Against the state and capital on the high seas
By Marley B
Thanks to the work of a rare breed of historians (see below) we now know that the pirates of the 17th and 18th centuries, rather than violent thieves, were in fact rebels against the oppression of the young modern state and of a still-emerging capitalism. The (mostly) men who became pirates were poor sea-labourers, slaves and navy sailors who, in the face of extreme exploitation and tyranny at the hands of merchant and navy captains, decided to throw off their chains and build alternative ways of life that represent some of the first experiments of the modern era with direct democracy and radical equality.
When they mutineed, pirates replaced the dictatorship of the merchant or navy captains and elected their captains, subject to instant recall. A captain had sole authority over “fighting, chasing, or being chased” but top authority rested with the ship’s “council” where everyone had a vote and where the most important decisions where made by majority rule.
Pirates also rebelled against the emerging system of wage slavery (what we now call the hourly wage or salary). Instead they distributed loot according to a pre-capitalist share system where wealth was distributed along radically egalitarian lines, with the captain receiving barely twice as much as those receiving the lowest share. Part of the captured booty was also set aside in a common fund, a welfare safety net for pirates injured “on the job.”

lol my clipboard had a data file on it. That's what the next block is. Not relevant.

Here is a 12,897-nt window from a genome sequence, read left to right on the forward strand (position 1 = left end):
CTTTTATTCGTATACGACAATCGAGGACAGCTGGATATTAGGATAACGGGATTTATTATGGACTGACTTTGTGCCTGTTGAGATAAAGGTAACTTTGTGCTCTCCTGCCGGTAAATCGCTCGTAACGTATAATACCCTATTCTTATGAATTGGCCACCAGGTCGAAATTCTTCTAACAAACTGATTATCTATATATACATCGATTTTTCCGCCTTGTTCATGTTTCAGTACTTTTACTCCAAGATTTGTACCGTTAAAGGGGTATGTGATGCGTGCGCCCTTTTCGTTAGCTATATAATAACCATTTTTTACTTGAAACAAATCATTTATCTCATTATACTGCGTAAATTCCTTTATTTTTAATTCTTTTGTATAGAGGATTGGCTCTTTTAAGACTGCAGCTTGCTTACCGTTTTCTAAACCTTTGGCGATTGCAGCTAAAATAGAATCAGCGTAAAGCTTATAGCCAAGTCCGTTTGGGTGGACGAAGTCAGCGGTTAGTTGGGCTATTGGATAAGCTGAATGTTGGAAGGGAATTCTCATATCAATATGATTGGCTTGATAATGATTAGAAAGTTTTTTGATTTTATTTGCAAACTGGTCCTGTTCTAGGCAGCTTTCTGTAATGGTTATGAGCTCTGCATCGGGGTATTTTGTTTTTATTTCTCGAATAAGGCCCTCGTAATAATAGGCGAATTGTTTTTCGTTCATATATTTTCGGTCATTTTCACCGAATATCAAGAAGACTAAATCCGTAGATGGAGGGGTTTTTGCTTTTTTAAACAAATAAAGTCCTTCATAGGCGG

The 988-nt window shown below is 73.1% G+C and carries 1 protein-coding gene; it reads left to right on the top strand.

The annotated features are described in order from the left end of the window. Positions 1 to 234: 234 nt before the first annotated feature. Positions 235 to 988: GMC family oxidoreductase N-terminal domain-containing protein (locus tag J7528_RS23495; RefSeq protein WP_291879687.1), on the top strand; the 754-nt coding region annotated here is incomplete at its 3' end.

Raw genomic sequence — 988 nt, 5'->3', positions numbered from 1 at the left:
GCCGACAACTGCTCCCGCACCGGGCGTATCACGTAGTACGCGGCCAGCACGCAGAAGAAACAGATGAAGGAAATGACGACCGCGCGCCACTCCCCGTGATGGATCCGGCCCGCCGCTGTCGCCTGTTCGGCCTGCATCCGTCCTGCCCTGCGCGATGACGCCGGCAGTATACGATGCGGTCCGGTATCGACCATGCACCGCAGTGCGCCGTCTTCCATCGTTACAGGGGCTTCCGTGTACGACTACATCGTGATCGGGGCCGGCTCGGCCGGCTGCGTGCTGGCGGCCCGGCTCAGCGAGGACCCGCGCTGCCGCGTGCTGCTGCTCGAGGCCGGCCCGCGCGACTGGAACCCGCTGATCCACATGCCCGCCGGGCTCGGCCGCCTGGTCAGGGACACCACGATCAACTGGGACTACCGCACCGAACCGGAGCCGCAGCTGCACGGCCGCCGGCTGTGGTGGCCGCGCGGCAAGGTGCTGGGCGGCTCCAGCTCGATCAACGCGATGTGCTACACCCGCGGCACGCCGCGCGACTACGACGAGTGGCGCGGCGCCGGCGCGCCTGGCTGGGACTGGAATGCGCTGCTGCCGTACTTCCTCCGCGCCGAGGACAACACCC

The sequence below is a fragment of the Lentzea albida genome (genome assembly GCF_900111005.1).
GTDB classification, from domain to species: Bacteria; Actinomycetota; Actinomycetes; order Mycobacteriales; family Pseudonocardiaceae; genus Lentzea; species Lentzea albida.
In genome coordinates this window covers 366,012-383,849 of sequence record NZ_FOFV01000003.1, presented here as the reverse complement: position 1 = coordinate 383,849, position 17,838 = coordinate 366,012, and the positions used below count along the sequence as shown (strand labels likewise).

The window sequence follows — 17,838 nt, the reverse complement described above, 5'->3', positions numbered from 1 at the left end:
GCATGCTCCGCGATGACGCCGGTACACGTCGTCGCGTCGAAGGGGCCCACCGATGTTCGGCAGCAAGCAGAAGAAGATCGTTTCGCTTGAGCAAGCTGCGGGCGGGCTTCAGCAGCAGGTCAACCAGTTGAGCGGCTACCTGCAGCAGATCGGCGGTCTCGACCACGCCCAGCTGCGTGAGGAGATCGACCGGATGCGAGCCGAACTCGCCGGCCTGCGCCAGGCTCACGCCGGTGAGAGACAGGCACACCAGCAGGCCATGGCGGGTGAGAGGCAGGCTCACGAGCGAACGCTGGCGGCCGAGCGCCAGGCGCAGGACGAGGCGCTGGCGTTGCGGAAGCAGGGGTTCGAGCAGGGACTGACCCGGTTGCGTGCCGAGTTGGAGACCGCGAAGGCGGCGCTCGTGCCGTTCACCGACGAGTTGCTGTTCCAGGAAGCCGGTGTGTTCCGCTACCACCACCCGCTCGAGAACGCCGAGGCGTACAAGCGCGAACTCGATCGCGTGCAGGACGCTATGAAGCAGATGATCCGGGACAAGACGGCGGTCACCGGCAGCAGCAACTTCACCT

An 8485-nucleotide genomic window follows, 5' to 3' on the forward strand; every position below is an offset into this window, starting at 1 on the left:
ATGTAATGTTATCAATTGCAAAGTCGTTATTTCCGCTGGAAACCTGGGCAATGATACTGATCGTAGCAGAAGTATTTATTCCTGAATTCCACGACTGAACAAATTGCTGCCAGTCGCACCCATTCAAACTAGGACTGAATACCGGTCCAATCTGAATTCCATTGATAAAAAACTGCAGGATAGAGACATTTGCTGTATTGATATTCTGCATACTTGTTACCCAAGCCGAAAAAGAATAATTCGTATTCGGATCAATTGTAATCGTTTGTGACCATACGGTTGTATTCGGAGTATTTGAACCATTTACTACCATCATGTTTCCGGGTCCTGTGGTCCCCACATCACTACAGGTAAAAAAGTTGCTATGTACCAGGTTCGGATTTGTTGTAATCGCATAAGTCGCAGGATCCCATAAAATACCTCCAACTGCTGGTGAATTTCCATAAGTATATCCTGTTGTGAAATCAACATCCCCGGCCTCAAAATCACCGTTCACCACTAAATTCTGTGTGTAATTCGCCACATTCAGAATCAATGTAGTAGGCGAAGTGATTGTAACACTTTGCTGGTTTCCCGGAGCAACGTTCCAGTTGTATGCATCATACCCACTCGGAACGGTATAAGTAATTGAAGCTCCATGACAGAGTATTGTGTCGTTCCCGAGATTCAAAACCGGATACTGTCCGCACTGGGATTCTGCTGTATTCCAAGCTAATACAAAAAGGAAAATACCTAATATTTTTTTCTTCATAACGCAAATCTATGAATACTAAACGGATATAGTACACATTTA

Libertarian legal codes were used on pirate ships (yes, they had constitutions). Most of the laws dealt with maintaining harmony on the often-crowded ships. Capital punishment was used at times but it is telling that this was reserved largely for abusive captains, either their own or those from captured ships. Pirates were also free to leave a ship and join another or start their own. The 18th century Atlantic ocean saw the emergence of a loose informal federation of pirates, a mobile community of linked but autonomous pirate ships who collectively wreaked havoc on European transatlantic commerce (itself based on the genocide and racist exploitation of peoples in Africa and the Americas)
As always, we should not romanticize our radical history. Patriarchy, slavery, racism and the occasional act of brutality were also at times part of pirate communities (though far less present than in the broader society). But we should acknowledge the piracy of this time and place for what it truly was: a movement that, while containing its own contradictions, also expressed the desire among the oppressed to resist the brutalities of the modern state and the capitalist system from their very beginning.
For further reading check out:
Peter Linebaugh and Marcus Rediker. The Many-Headed Hydra (Beacon Press, 2000)
Marcus Rediker. Between the Devil and the Deep Blue Sea (Cambridge University Press, 1987)
Peter Lamborn Wilson. Pirate Utopias: Moorish Corsairs and European Renegadoes (Autonomedia, 2003